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Merry Christmas, Baby

Rod Stewart  Arranger Rod Stewart  Composer Rod Stewart  Producer Rod Stewart  Main Performer

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Audio Compact Disc

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1 Have Yourself a Merry Little Christmas Blane/Martin 4:31
2 Santa Claus Is Coming to Town Coots/Gillespie 2:47
3 Winter Wonderland Bernard/Smith 2:26
4 White Christmas Berlin 3:49
5 Merry Christmas, Baby Baxter/Moore 3:53
6 Let It Snow! Let It Snow! Let It Snow! Cahn/Styne 2:51
7 What Are You Doing New Year's Eve? Loesser 3:43
8 Blue Christmas Hayes/Johnson 3:30
9 Red-Suited Super Man Foster/Foster/Stewa 3:11
10 When You Wish Upon a Star Harline/Washington 3:47
11 We Three Kings Traditional 3:27
12 Silent Night Traditional 4:24
13 Auld Lang Syne Traditional 3:45
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Merry Christmas, Baby

Audio Compact Disc

Label: Verve

Category: Pop/Rock

Merry Christmas, Baby

UPC: 602537103683

Release Date: 10/30/2012

Original Release Date: 10/30/2012

Number of Discs: 1

Tracks: [Have Yourself a Merry Little Christmas, Santa Claus Is Coming to Town, Winter Wonderland, White Christmas, Merry Christmas, Baby, Let It Snow! Let It Snow! Let It Snow!, What Are You Doing New Year's Eve?, Blue Christmas, Red-Suited Super Man, When You Wish Upon a Star, We Three Kings, Silent Night, Auld Lang Syne]

Stephen Thomas Erlewine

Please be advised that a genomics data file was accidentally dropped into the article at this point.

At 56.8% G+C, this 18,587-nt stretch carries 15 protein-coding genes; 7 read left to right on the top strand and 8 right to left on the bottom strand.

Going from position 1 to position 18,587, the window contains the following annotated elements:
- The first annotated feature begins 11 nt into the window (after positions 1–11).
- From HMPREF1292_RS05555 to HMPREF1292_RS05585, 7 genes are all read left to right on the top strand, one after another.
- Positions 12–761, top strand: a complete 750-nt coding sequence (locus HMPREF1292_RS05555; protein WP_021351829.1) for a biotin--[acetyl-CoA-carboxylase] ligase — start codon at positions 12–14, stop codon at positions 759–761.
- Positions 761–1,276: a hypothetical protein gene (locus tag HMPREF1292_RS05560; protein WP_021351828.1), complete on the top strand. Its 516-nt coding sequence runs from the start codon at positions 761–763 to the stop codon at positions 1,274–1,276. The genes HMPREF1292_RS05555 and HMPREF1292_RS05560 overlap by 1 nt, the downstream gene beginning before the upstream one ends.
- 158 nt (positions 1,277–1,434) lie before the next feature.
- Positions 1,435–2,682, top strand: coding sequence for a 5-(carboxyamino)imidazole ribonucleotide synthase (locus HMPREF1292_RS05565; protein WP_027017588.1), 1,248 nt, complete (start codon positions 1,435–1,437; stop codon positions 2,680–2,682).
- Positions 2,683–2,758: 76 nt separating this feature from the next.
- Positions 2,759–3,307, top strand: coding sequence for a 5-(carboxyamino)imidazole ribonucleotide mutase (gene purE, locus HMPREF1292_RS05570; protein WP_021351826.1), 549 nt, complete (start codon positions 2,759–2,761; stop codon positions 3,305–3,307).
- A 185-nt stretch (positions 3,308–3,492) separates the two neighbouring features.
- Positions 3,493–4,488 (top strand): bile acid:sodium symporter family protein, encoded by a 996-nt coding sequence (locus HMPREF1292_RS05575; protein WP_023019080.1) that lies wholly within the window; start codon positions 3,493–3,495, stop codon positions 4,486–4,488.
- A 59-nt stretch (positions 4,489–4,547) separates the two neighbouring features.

Hard as it may be to believe, but Rod Stewart has gotten through five decades without succumbing to a holiday album. That streak ends in 2012 with the release of Merry Christmas, Baby, an easygoing and chipper collection of secular seasonal standards. A couple of carols are thrown in for good measure but these songs -- "Silent Night," "We Three Kings" presented as a duet with Mary J. Blige -- along with a mildly incongruous "When You Wish Upon a Star," slide by easily on the mellow big-band swing of the rest of the record. Song for song, Merry Christmas, Baby is very much of a piece with Rod's ongoing Great American Songbook series, with Stewart not straying from the familiar form of these songs and producer David Foster laying on all manner of soft, soothing sounds, whether it's acoustic guitars, synthesizers, strings, or a children's choir on "Silent Night." Very rarely does this hint at the Rod of the '70s -- and when it does on the closing "Auld Lang Syne," its intro given a spare folky treatment reminiscent of his Mercury work, it's a bracing, effective reminder of Stewart's skill as a singer -- and instead relies on a gladhanding charm that suits the season, not to mention Stewart in his crooning dotage. ~ Stephen Thomas Erlewine, Rovi